Animated feature The Nut Job scores the top opening of all time for Open Road Films, taking in $25.2 million over the Martin Luther King, Jr. holiday weekend.
New animated family film The Nut Job, voiced by Will Arnett, did better than expected at the North American box office over the Martin Luther King, Jr. long holiday weekend, grossing $25.2 million for a third-place debut.
The CG animated feature is the first new animated offering since Disney's hit Frozen, which was released at Thanksgiving, and marks the top opening of all time for Open Road Films, as well as the top opening for a non-studio animated film (Coraline was the previous record-holder with $16.8 million).
The Nut Job follows the adventures of a squirrel who plans to rob the town's biggest nut shop in order to help his friends survive the winter. The movie, which cost $30 million to make after tax breaks, was made by ToonBox and Korean partner Redrover in association with Gulfstream Pictures. Open Road acquired U.S. rights and chipped in part of the marketing budget. The Nut Job is ToonBox's first feature film.
Universal’s cop comedy Ride Along debuted at the top of the domestic box office chart, taking in $48.1 million for the best opening of all time for the Martin Luther King holiday. The film cost a reported $25 million to produce.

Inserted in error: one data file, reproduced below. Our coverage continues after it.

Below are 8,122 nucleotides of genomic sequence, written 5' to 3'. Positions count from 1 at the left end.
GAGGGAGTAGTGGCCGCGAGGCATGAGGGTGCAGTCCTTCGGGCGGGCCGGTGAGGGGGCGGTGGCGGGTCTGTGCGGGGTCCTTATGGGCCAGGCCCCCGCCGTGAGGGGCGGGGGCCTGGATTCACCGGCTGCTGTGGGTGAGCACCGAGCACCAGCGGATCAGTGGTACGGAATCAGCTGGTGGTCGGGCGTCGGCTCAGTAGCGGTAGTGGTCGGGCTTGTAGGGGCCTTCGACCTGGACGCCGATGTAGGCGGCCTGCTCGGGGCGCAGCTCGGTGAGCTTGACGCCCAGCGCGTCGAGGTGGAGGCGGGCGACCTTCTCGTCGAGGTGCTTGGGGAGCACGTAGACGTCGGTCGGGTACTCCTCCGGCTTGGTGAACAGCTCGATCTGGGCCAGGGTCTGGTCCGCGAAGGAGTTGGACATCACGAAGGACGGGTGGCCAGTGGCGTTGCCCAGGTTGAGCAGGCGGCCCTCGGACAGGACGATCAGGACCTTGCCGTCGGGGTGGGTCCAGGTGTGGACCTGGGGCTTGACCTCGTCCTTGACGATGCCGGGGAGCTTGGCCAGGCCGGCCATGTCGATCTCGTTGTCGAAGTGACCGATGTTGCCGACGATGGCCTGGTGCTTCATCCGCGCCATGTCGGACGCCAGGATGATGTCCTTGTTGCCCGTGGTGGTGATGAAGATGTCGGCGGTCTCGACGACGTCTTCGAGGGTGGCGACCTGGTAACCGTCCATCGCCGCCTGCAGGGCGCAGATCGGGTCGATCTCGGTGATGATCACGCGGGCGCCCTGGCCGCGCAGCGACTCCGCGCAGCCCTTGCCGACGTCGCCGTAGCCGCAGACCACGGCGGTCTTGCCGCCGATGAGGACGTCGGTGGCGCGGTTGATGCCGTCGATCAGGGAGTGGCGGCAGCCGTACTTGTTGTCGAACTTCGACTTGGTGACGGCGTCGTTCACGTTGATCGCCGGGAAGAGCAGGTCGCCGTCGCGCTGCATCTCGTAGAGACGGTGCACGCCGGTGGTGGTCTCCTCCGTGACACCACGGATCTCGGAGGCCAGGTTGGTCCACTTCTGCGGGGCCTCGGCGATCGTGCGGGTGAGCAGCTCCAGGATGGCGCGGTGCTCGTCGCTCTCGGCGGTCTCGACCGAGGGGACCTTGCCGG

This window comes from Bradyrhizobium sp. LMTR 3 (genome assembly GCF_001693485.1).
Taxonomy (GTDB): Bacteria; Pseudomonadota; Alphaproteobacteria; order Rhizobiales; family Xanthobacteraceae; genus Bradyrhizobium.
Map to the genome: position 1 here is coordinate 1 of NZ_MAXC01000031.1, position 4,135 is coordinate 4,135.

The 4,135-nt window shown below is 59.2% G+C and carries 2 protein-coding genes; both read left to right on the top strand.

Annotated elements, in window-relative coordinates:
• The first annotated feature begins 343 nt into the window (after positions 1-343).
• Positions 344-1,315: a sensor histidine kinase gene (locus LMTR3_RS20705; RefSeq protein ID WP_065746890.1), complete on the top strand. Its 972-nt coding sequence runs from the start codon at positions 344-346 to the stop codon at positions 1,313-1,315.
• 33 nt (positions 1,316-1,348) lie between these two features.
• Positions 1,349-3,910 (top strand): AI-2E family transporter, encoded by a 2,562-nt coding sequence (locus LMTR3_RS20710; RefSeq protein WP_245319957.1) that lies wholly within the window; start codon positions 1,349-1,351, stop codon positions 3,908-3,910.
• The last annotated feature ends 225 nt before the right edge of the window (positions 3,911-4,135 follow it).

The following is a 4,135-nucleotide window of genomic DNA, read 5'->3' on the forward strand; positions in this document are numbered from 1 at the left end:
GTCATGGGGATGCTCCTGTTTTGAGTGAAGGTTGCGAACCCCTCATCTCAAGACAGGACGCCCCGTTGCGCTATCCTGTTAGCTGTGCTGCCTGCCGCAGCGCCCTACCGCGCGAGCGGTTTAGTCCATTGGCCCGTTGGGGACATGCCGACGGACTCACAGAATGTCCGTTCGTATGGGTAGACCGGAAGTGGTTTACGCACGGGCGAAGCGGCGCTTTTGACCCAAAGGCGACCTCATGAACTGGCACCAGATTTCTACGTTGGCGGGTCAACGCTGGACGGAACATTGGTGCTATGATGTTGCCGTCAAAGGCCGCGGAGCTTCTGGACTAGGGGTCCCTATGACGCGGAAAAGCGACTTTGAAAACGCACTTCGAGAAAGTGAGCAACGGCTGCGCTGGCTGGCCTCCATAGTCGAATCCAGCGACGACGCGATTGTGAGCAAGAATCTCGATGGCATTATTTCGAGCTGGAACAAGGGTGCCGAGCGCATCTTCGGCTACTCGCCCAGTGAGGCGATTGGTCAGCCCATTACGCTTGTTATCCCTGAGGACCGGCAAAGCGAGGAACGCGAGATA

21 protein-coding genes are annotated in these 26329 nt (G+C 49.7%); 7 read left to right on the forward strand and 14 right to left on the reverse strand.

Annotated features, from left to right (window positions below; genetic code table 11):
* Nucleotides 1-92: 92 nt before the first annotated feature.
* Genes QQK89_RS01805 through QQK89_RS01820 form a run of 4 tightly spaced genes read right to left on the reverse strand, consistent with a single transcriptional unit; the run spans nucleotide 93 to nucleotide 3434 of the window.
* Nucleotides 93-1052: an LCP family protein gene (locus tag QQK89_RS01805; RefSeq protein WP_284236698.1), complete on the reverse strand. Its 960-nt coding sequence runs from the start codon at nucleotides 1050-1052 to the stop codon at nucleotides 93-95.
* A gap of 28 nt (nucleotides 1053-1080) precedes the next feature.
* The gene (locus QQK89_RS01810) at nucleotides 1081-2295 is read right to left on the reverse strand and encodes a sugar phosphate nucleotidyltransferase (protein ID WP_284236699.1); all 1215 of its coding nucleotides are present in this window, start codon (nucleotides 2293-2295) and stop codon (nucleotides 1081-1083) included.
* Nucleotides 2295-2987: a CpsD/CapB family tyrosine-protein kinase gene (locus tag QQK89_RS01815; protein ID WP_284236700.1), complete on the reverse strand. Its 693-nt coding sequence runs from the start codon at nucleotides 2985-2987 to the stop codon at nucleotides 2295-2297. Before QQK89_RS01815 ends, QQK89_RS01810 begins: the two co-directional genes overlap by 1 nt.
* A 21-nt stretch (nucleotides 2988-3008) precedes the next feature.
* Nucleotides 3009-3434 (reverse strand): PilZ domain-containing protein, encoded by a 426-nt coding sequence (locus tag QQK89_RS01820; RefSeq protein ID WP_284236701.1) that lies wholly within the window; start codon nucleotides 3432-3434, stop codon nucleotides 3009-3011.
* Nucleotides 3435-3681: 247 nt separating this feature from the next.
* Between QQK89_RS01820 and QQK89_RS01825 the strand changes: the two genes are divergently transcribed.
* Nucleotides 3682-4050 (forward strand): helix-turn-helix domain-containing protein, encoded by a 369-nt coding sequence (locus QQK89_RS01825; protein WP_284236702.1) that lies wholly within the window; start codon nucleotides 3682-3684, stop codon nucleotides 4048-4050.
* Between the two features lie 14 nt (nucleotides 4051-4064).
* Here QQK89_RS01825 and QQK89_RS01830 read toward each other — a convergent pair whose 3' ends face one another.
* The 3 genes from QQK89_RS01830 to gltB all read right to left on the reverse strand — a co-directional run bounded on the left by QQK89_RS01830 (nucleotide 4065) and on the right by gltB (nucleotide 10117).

Coming in second place, holdover film Lone Survivor, directed by Peter Berg, brought in $26.4 million for a domestic total of $77.2 million.
Many films took a hit from Sunday's football championships, including Kenneth Branagh's Jack Ryan, starring Chris Pine as the iconic character created by author Tom Clancy. The Paramount feature debuted in fourth place with an estimated $18 million (final numbers for all films will be released Tuesday morning).
Overseas, Jack Ryan opened to $22.2 million in its first 31 countries, led by China with $9.5 million. The $60 million film, also starring Branagh, Kevin Costner and Keira Knightley, was co-financed by Paramount and co-financing partner Skydance Productions.
Disney’s Frozen, now in its ninth week at the box office, came in fifth place, taking in another $11.9 million for a domestic total of $332.5 million.
Sony’s ensemble feature American Hustle came in sixth, earning $9.9 million for a total of $115.7 million.
Twentieth Century Fox's new horror entry, The Devil’s Due, came in seventh place, taking in $9.3 million for its debut. Devil's Due stars Allison Miller and Zach Gilford as a couple who experience strange and supernatural events as they are expecting their first child. Overseas, the R-rated feature, which cost $7 million to produce, took in $2 million from six markets, including $1.5 million in the U.K.
The Weinstein Company’s August: Osage County came in eighth place with $7.4 million, while Paramount’s The Wolf of Wall Street took in $7.1 million for a total of $89.8 million and a ninth place finish. Best Picture nominee Her rounded out the list at number 10, earning $4 million for a total of $15 million.
Box office numbers were obtained on boxofficemojo.com.
Jennifer Wolfe is Director of News & Content at Animation World Network.